If you’re a film critic, you’re supposed to understand how visual communication works, so you’ll also be able to understand plotless “video art” as you call it. Gone Home is enjoyable in itself, but it acquires much of its complexity by understanding what it is doing differently from all other games, what is its place among other games (game art?); and if it wasn’t really considered in the world of arts at large it’s also because they probably don’t know much about the past history of gaming, or the peculiar language of the medium, and without that it’s art only insofar as its plot is art, and that is simply ok, but not fantastic. There’s no such thing as generic “art criticism”, there’s just engaging with something, but that requires understanding the medium first, and being cultured enough to understand its place and what it is doing.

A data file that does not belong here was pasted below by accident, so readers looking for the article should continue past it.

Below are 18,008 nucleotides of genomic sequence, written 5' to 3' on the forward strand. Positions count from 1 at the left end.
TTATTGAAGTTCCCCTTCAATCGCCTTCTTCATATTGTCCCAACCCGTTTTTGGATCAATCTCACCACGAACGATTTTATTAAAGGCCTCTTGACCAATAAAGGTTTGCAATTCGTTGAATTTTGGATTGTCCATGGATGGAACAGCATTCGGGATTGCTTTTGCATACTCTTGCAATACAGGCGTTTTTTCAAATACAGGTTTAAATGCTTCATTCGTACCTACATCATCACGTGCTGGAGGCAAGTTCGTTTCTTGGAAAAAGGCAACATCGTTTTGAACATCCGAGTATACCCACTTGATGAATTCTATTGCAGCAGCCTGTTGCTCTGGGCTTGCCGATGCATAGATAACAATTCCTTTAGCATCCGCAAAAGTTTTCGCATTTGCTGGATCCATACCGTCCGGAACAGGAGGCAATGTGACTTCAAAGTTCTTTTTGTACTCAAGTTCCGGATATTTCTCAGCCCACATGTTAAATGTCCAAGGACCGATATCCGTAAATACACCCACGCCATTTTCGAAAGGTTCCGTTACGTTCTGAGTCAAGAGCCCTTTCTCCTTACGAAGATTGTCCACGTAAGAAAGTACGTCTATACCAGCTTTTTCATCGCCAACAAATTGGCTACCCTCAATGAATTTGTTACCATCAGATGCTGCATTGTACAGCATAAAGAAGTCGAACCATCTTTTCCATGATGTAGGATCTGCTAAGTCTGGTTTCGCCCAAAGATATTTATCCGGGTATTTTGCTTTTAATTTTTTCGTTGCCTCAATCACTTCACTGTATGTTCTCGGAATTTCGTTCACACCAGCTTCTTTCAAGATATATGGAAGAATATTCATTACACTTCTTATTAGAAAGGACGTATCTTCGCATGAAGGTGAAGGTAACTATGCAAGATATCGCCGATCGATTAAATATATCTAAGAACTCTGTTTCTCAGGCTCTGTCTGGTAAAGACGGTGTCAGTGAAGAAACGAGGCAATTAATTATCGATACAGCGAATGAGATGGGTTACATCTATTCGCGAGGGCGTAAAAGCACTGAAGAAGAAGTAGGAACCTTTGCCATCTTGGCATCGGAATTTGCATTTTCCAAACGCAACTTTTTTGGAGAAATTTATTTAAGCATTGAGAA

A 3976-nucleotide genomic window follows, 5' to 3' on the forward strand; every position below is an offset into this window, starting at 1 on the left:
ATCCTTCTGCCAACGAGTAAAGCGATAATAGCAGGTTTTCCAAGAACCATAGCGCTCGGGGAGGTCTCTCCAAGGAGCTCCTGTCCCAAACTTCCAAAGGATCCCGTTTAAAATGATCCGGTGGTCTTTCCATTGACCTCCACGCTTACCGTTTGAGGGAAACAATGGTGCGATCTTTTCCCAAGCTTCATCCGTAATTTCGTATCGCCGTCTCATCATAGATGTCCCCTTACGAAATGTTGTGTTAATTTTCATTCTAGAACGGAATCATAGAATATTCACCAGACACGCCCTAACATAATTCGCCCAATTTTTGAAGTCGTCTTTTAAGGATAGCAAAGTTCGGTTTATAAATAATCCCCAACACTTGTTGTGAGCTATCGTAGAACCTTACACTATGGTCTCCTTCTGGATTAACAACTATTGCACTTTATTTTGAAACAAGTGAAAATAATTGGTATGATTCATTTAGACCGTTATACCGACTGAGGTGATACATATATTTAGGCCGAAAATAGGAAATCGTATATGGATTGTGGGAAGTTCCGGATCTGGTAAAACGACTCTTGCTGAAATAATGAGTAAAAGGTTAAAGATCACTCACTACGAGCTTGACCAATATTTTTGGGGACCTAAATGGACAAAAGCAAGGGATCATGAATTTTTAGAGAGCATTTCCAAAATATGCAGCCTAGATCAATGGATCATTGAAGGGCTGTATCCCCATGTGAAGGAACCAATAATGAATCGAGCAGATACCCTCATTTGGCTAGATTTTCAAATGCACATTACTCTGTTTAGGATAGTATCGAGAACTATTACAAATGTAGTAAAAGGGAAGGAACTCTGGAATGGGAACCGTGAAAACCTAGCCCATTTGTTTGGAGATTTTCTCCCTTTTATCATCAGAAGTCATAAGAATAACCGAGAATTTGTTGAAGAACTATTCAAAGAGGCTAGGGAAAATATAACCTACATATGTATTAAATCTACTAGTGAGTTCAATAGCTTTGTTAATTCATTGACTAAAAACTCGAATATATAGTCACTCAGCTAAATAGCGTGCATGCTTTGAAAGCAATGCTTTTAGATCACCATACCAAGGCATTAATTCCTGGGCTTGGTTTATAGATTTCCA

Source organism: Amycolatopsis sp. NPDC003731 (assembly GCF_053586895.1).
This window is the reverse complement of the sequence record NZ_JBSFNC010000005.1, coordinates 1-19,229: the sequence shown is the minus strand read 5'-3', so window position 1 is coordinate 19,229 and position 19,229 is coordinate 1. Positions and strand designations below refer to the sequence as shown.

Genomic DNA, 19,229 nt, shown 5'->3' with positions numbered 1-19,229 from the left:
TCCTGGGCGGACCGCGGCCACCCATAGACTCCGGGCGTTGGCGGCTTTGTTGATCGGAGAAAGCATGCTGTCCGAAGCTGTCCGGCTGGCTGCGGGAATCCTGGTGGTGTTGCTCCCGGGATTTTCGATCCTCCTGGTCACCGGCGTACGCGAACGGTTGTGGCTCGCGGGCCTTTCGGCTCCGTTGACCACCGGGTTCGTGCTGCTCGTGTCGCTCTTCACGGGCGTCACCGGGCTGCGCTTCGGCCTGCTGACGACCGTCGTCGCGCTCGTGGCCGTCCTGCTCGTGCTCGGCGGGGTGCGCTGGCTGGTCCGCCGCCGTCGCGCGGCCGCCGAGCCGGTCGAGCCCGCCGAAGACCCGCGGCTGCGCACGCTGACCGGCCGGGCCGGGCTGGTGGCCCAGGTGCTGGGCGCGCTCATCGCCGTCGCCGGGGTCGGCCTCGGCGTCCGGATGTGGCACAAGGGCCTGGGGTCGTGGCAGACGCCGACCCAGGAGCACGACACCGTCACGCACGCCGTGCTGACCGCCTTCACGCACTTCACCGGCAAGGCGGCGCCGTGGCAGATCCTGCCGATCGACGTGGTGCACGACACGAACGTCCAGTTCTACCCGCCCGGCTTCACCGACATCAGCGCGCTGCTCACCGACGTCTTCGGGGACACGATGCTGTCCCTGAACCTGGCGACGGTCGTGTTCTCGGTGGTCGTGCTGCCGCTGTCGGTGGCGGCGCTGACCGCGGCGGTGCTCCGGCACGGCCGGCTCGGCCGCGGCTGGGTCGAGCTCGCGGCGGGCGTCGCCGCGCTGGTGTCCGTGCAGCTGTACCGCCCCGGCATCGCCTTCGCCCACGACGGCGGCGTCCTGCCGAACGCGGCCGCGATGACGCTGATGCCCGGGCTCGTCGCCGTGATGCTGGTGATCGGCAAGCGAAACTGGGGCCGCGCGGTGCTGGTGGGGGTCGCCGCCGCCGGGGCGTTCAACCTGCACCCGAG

• Shieldmaiden says:


            Games already have a history going back thousands of years and a good couple of centuries of serious academic study. People who are far smarter than me have come up with some very good definitions of the term that somehow encapsulate the wide variety of activities we call games while still being fairly concise.

            My point is, we have a pretty good idea of what a game is already and these notgames don’t fit. Yes, they have a lot in common with video games, but going for a walk in the woods has a lot in common with football, but no-one is suggesting that going for a walk is a game. I’d argue that, for example, Proteus is to Battlefield what going for a walk is to football. Obviously Proteus and Battlefield share a medium, however as an activity it’s closer to going for a walk. I’d also like to point out that I’d much rather spend time with Proteus or walking in the woods than I would playing Battlefield or football.

            Accepting the notgames as games would mean slapping an addendum on to our existing idea of what games are that reads “Oh, and any kind of interactive creative endeavour on a computer.” It just strikes me as sloppy and imprecise, and somehow disrespectful, like we’re giving all the other games and the people who play them the finger and saying “Screw you, this is our word now!”